Donald Trump today took a wrecking ball to Jeremy Corbyn’s claims that he wants to seize the NHS – insisting the US has no interest in including it in a post-Brexit trade deal.
The US president flatly dismissed the Labour leader’s warning that he wants to open the health service to American companies and push up drugs prices.
Speaking as he ran the gauntlet of a NATO summit in London with the election campaign in full swing, Mr Trump insisted the US ‘wouldn’t touch the NHS if you gave it to us on a silver platter’.
And despite initially saying he had ‘no thoughts’ on the UK ballot, Mr Trump lavished praise on Boris Johnson for doing a ‘great job’ and made clear he had always supported Brexit.
The dramatic intervention came as Mr Corbyn went all-out to ‘weaponise’ the President’s arrival as he desperately tries to claw back the Tories’ poll advantage. A poll today found the Conservatives are 12 points ahead, enough for a comfortable majority.
Yesterday Labour released an extraordinary video blaming Britain’s close relationship with the US for the London Bridge terror attacks – despite pleas to avoid politicising the atrocity.
Today the veteran left-winger has written to Mr Trump urging him to guarantee that the NHS will not form part of a trade deal.
In an appearance on ITV’s This Morning, Mr Corbyn said he was planning to confront the president over the health service at a Buckingham Palace reception this evening.
However, he dodged when pressed over allegations leaked documents on US-UK trade discussion had been circulated by Russia. He claims the details showed the NHS was ‘on the table’ – although the Tories have ridiculed the idea.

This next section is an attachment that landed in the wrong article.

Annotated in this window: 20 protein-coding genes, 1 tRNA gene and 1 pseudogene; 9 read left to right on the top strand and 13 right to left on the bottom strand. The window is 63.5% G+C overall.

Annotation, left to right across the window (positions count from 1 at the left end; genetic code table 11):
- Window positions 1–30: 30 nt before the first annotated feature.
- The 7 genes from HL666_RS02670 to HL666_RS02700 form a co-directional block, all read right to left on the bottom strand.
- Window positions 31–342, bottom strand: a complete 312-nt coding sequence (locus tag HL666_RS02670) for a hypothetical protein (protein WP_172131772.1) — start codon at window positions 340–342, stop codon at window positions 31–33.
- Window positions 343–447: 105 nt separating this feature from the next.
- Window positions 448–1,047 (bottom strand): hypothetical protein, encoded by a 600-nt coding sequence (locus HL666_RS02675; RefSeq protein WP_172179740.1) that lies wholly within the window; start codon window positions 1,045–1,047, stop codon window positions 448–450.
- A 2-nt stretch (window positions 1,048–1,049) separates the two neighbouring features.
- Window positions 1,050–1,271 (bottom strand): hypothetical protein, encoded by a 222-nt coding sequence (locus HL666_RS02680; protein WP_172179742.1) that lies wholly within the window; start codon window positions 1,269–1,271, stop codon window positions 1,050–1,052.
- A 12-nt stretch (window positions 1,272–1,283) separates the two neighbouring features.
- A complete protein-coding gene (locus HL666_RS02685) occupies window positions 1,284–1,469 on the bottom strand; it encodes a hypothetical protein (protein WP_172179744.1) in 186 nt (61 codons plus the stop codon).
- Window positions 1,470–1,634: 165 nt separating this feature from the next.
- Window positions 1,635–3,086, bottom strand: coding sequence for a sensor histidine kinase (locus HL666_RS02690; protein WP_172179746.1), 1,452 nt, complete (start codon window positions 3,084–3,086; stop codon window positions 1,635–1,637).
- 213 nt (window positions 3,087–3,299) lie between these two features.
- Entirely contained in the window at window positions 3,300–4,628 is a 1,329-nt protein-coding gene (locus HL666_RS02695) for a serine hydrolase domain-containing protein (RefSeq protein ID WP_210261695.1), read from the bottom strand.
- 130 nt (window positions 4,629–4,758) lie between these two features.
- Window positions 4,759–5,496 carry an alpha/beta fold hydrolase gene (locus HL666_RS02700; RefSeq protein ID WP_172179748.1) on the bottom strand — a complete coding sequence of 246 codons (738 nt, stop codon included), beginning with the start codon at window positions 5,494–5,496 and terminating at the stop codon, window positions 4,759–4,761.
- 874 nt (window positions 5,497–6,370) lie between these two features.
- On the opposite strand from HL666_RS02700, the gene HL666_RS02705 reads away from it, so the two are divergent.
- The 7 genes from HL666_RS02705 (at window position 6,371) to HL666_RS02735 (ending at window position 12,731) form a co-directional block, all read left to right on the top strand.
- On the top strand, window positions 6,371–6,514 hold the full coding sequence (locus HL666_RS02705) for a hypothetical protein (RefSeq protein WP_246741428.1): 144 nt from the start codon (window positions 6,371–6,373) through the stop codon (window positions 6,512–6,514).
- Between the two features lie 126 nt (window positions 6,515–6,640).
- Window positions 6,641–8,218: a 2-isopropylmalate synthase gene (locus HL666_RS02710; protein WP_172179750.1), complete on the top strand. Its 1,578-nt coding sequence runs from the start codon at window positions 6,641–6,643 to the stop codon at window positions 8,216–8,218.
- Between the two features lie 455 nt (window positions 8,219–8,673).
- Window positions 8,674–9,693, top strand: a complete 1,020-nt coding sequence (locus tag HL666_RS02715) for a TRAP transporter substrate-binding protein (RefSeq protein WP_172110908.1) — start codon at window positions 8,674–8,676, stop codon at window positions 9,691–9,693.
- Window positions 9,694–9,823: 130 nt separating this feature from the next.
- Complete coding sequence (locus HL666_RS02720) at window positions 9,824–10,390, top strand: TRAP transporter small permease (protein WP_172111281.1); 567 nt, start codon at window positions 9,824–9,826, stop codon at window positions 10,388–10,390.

Asked if the NHS should be a part of post-Brexit trade talks, Mr Trump said: ‘No, not at all. I have nothing to do with it, never even thought about it.’
He then praised the US healthcare system before adding: ‘In this country they have to work that out for themselves …
‘I don’t even know where that rumour started, we have absolutely nothing to do with it.
‘And we wouldn’t want to if you handed it to us on a silver-platter, we want nothing to do with it.’
Mr Trump also delivered a thinly-veiled swipe at Mr Corbyn, saying he ‘knew nothing about’ the Labour leader. Pushed on whether he could work with him in No10, he replied: ‘I can work with anybody, I’m a very easy person to work with.’
US President Donald Trump was probed on the UK election at a press conference with NATO Secretary-General Secretary General Stoltenberg (left) but refused to give anything away and said he ‘didn’t want to complicate it’
President Trump is pictured at Winfield House in London this morning for the first meeting of a two-day NATO summit
Mr Corbyn (pictured supporting a strike at University of London today) is going all out to ‘weaponise’ the President’s arrival, and released a video yesterday blaming Britain’s close relationship with the US for the London Bridge terror attacks
Mr Trump said Boris Johnson (pictured right meeting war veteran James Gammer in Salisbury today) was doing a ‘good job’
The US President took questions from reporters before a meeting with NATO Secretary-General Jens Stoltenberg.
At first he refused to be drawn on the election, saying he was ‘staying out’ and ‘didn’t want to complicate it’.
Donald Trump’s best quotes from his press conference on Day One of visit to London